Home Health Food protection and security: preventing and mitigating contamination during food processing and production
Conveyor frames should have an open structure with a minimum of hidden areas/surfaces. But guards are required in places where a drive station, a pulley, rollers or the conveyor belt may cause injury. The guards, however, should be easy to dismount to allow for complete cleaning. Solid cross members as structural members are preferred over hollow section members. Open profile angle or channel sections must be installed in a manner such that horizontal ledges and crevices are absent. Where open profiles are used, the folding should be turned outward for easy cleaning (Fig. 6.42). Welding is preferred over fastening.
Conveying surfaces shall be supported by a minimum amount of carrying surface or bed (Fig. 6.44) as required. The use of solid plate that expands the whole top surface of the conveyor table to provide support to a belt is likely
FIGURE 6.42 The conveyor frame and subframe should have an open structure without horizontal surfaces and with a minimum of hidden areas/surfaces. At the outside, the framework consists of open profile members turned outward for easy cleaning. The conveyor frame is an all-welded construction with flat cross-members welded at the outside framework. The crossmembers not only act as structural frame members, but also as belt supports. The weld-on flat cross-members are provided with gaps to accommodate the freely located plastic wear strips that help to support the conveyor belt. No bolts, holes or nuts were used for fastening the ultra-high- molecular-weight (UHMW) polyethylene wear strips. The swivel-mounted roller permits release of the belt tension, hence providing improved access for cleaning the bottom side of the belt as well as the bearing strips. Courtesy of Interroll.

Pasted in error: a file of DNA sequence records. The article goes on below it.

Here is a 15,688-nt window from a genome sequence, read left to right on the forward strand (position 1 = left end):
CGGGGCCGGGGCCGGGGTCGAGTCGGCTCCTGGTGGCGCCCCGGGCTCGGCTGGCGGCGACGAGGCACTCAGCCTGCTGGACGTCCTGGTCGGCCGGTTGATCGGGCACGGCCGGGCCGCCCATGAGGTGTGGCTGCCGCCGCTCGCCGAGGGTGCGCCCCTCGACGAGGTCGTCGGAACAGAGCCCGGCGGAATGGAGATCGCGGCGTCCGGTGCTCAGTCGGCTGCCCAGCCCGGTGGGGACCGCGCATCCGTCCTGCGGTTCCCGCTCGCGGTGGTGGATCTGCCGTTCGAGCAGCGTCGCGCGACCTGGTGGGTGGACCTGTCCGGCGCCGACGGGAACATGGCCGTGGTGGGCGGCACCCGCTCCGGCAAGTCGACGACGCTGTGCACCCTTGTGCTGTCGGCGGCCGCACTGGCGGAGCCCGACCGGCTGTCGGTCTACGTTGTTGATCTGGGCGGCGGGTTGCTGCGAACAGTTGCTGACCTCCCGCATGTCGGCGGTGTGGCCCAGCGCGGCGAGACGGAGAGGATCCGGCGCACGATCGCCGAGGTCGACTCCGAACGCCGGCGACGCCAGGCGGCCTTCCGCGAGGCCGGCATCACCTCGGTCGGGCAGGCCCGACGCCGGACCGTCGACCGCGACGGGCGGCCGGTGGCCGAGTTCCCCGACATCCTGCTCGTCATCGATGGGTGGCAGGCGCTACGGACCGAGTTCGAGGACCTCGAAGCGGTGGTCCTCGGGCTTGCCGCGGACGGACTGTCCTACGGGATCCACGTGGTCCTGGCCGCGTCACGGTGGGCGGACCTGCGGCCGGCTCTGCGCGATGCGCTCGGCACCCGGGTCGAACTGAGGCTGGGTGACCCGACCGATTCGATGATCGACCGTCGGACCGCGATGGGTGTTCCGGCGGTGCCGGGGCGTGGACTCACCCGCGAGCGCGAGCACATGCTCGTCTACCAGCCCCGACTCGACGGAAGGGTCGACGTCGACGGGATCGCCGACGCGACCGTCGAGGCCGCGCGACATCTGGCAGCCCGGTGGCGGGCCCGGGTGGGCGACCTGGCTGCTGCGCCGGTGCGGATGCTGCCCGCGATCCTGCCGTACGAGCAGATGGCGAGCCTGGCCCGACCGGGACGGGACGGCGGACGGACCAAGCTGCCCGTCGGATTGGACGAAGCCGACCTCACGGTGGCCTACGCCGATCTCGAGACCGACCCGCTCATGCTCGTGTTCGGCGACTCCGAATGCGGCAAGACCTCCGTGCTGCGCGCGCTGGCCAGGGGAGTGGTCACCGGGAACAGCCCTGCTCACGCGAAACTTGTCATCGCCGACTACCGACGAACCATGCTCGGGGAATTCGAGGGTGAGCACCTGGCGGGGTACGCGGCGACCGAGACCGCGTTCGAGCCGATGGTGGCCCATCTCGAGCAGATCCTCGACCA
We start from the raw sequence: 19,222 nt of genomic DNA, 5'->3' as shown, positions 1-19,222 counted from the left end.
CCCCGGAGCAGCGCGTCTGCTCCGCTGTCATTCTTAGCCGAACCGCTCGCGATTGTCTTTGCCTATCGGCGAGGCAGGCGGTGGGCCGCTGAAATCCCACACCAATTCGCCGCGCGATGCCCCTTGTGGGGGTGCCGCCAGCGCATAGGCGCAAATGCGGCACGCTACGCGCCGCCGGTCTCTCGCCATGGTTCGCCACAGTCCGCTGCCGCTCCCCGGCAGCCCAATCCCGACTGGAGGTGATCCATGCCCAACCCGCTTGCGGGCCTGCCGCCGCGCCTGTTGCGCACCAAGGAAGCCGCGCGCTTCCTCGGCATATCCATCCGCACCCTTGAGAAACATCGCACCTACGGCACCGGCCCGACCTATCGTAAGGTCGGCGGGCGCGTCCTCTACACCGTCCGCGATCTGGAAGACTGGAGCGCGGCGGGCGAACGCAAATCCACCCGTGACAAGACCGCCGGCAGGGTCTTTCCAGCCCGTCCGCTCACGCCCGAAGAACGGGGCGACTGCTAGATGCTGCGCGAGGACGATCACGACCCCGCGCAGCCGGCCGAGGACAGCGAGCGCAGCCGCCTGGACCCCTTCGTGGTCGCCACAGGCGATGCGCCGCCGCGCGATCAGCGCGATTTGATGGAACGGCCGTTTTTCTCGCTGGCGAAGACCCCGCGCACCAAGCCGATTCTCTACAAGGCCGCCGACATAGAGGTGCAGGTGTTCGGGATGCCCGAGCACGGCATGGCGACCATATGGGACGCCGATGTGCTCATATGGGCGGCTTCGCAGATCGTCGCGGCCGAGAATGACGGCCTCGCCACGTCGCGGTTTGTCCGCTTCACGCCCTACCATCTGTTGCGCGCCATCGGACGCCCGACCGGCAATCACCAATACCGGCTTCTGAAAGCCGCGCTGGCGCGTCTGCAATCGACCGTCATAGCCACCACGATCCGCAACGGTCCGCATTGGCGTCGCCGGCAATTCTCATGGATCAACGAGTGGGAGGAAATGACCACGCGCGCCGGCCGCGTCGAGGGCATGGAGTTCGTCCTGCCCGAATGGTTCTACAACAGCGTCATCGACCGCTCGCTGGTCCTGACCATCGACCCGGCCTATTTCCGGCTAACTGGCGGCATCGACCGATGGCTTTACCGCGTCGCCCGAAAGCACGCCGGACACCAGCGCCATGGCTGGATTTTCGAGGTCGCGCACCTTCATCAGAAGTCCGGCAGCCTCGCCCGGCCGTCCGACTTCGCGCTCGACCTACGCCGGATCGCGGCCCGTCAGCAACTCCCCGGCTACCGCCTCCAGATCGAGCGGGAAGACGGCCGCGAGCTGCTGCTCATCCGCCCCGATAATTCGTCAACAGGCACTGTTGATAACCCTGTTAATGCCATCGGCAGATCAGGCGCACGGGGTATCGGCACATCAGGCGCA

to increase contamination problems and cause excessive wear of the belt. Nonremovable bearing surfaces for belts cannot be cleaned easily. Rollers shall be used where practical, or line supports that are easily removable for cleaning. The conveyor belt should have minimal debris retention, and running under turned over sections of side cladding (overhanging belt edges) is not allowed because the whole surface of the belt cannot be cleaned, and the belt cannot be lifted up to allow cleaning and inspection of internal surfaces and support members (Fig. 6.2). But also pivoted covers can’t be cleaned easily if continuous hinges are used. In continuous hinges, food debris and microbial slime are strongly retained in the hinge segments (Fig. 6.43). Side guides used to contain product should be capable of being removed. So, pivoting guides using pin hinges with removable pins are acceptable. But removable guides also may cause problems because of the possibility of the fastening system working loose. The conveyor frame must be designed so that the sides of the belt are turned up to form an integral guide to the belt. Besides this guide, cladding can be made removable allowing for effective cleaning (Fig. 6.44).
The most common design of a drive station is placing the drive pulley between two bearings, one at each side of the conveyor. Open bearings have low Ingress Protection (IP), making them sensitive for the removal of lubricant during cleaning operations (Fig. 6.45). Because they require more frequent lubrication, the risk of overlubrication increases. Self-aligning pillow block bearings or flange bearings with covers and constructed from materials
FIGURE 6.43 The conveyor belt running under turned over section of side cladding (overhanging belt edges) is not allowed because the whole surface of the belt cannot be cleaned, and the belt cannot be lifted up to allow cleaning and inspection of internal surfaces and support members. In this example, the side guides serve both as belt and product guide. They may pivot to the outside due to the hinge segments. Pin hinges with removable pins are used, which allows for minimal debris retention and excludes the likeliness of microbial growth and concomitant slime production. Courtesy of PaxiomWeighPack Systems Inc.
FIGURE 6.44 The conveyor frame (1) must be designed so that the sides of the belt are turned up to form an integral guide (2) to the belt (3). Besides this guide, cladding can be made removable allowing for effective cleaning. The conveyor belt shall be supported by a minimum amount of carrying surface or bed (4) as required. Rods, slats, rollers, or like supports shall be used where practical (CFPRA, 1983; Hauser et al., 2004b).